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FUTEX(4)                   Linux Programmer's Manual                  FUTEX(4)

       futex - Fast Userspace Locking

       #include <linux/futex.h>

       The  Linux  kernel  provides  futexes  ('Fast  Userspace muTexes') as a
       building block for fast userspace locking and semaphores.  Futexes  are
       very  basic  and lend themselves well for building higher level locking
       abstractions such as POSIX mutexes.

       This page does not  set  out  to  document  all  design  decisions  but
       restricts  itself to issues relevant for application and library devel-
       opment. Most programmers will in fact not be using futexes directly but
       instead  rely  on  system  libraries  built  on  them, such as the NPTL
       pthreads implementation.

       A futex is identified by a piece of memory which can be shared  between
       different  processes.  In  these  different processes, it need not have
       identical addresses. In its bare form, a futex has semaphore semantics;
       it  is  a  counter  that can be incremented and decremented atomically;
       processes can wait for the value to become positive.

       Futex operation is entirely userspace for the non-contended  case.  The
       kernel  is  only  involved to arbitrate the contended case. As any sane
       design will strive for non-contension, futexes are also  optimised  for
       this situation.

       In  its  bare form, a futex is an aligned integer which is only touched
       by atomic assembler instructions. Processes can share this integer over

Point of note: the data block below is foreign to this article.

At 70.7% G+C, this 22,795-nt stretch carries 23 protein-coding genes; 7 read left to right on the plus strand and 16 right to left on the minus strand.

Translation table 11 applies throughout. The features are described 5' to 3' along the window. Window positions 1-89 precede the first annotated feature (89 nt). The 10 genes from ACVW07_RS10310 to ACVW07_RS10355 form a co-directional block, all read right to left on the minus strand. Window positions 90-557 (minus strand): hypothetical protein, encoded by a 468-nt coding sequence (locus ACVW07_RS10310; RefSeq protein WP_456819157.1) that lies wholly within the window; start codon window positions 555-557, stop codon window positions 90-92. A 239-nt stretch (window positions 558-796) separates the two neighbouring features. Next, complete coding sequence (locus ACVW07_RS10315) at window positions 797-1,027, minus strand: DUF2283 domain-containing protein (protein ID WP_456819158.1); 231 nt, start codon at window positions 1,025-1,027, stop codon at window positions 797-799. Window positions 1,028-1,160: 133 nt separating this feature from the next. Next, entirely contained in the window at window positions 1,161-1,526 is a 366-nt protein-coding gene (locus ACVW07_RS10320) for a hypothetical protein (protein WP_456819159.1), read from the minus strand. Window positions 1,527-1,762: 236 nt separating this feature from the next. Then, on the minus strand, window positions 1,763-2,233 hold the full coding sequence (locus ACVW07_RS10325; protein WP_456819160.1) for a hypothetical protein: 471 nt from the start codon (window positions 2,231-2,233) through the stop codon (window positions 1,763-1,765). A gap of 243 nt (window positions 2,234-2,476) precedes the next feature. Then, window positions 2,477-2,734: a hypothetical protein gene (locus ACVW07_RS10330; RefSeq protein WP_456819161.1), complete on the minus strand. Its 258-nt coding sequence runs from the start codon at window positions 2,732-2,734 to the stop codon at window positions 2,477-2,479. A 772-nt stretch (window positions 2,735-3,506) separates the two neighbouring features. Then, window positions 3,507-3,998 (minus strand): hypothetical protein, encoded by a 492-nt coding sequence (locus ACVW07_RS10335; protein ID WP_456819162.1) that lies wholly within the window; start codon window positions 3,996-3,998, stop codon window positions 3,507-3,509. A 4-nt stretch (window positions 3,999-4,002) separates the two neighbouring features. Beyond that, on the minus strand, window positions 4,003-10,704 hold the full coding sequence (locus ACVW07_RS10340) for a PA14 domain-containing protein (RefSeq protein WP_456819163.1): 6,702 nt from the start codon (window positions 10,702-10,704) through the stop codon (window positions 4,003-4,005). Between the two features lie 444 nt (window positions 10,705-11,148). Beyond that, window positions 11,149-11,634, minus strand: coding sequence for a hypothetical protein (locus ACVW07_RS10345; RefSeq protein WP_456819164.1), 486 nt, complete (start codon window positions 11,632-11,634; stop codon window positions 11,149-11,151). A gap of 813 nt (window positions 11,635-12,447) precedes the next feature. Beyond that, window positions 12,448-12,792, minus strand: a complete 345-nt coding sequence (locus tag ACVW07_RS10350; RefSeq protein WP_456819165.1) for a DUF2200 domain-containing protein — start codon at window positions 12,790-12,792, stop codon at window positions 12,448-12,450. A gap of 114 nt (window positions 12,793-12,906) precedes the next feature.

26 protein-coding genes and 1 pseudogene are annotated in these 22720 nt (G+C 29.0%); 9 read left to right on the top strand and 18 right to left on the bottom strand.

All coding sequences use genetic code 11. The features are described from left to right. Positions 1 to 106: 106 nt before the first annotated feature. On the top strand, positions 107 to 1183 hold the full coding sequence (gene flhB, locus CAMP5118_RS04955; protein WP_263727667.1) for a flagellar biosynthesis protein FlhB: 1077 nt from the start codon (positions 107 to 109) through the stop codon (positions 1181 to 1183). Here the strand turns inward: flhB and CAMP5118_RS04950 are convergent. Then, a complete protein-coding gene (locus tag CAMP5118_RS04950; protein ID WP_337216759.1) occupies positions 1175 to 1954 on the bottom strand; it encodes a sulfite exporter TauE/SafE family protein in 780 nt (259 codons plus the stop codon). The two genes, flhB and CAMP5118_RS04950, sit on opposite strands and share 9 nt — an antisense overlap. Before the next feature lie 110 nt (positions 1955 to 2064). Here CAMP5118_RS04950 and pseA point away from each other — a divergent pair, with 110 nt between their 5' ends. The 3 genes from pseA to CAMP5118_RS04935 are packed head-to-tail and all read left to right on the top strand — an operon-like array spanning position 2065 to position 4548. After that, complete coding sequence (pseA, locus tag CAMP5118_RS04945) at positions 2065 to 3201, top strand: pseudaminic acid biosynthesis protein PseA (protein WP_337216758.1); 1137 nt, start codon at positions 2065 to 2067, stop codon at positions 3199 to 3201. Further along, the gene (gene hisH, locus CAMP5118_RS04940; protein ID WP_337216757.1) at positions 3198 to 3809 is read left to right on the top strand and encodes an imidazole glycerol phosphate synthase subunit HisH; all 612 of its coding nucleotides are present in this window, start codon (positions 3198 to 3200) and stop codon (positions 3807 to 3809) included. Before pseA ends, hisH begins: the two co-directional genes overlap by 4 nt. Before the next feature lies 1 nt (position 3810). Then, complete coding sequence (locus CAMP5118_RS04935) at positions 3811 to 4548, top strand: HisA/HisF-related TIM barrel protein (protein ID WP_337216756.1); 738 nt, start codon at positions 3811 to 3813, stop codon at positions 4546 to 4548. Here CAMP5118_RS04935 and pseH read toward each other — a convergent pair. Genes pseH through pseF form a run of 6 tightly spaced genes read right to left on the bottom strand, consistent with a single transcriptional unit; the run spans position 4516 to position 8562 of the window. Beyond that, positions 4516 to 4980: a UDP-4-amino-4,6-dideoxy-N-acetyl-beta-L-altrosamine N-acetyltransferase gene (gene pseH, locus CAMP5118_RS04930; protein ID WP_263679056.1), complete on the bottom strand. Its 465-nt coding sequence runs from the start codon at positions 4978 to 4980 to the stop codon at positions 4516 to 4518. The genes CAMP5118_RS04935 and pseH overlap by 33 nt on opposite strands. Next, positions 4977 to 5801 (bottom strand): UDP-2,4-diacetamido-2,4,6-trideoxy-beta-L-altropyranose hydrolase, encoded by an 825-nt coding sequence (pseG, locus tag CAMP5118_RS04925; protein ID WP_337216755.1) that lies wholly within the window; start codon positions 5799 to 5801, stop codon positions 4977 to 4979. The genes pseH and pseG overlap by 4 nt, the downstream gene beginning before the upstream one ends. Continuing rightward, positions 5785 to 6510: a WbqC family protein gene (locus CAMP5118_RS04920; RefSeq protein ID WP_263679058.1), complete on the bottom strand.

mmap,  via shared segments or because they share memory space, in which
       case the application is commonly called multithreaded.

       Any futex operation starts in userspace, but it may necessary to commu-
       nicate with the kernel using the futex(2) system call.

       To  'up'  a  futex, execute the proper assembler instructions that will
       cause the host CPU to atomically  increment  the  integer.  Afterwards,
       check  if  it has in fact changed from 0 to 1, in which case there were
       no waiters and the operation is done. This is  the  non-contended  case
       which is fast and should be common.

       In the contended case, the atomic increment changed the counter from -1
       (or some other negative number). If this is detected, there  are  wait-
       ers.  Userspace should now set the counter to 1 and instruct the kernel
       to wake up any waiters using the FUTEX_WAKE operation.

       Waiting on a futex, to 'down' it, is the reverse operation.  Atomically
       decrement  the  counter and check if it changed to 0, in which case the
       operation is done and the futex was uncontended. In all  other  circum-
       stances,  the process should set the counter to -1 and request that the
       kernel wait for another process to up the futex. This is done using the
       FUTEX_WAIT operation.

       The futex system call can optionally be passed a timeout specifying how
       long the kernel should wait for the futex to be upped.  In  this  case,
       semantics  are  more complex and the programmer is referred to futex(2)
       for more details. The same holds for asynchronous futex waiting.

       To reiterate, bare futexes are not intended as an easy to use  abstrac-
       tion  for  end-users. Implementors are expected to be assembly literate
       and to have read the sources of the futex userspace library  referenced

       This  man  page  illustrates the most common use of the futex(2) primi-
       tives: it is by no means the only one.

       Futexes were designed and worked on by Hubertus Franke (IBM  Thomas  J.
       Watson  Research  Center),  Matthew Kirkwood, Ingo Molnar (Red Hat) and
       Rusty Russell (IBM Linux Technology Center). This page written by  bert

       Initial  futex  support  was  merged  in Linux 2.5.7 but with different
       semantics from those described above.  Current semantics are  available
       from Linux 2.5.40 onwards.

       futex(2), `Fuss, Futexes and Furwocks: Fast Userlevel Locking in Linux'
       (proceedings  of  the  Ottawa  Linux  Symposium  2002),  futex  example
       library,    futex-*.tar.bz2   <URL:ftp://ftp.kernel.org:/pub/linux/ker-

                                  2002-12-31                          FUTEX(4)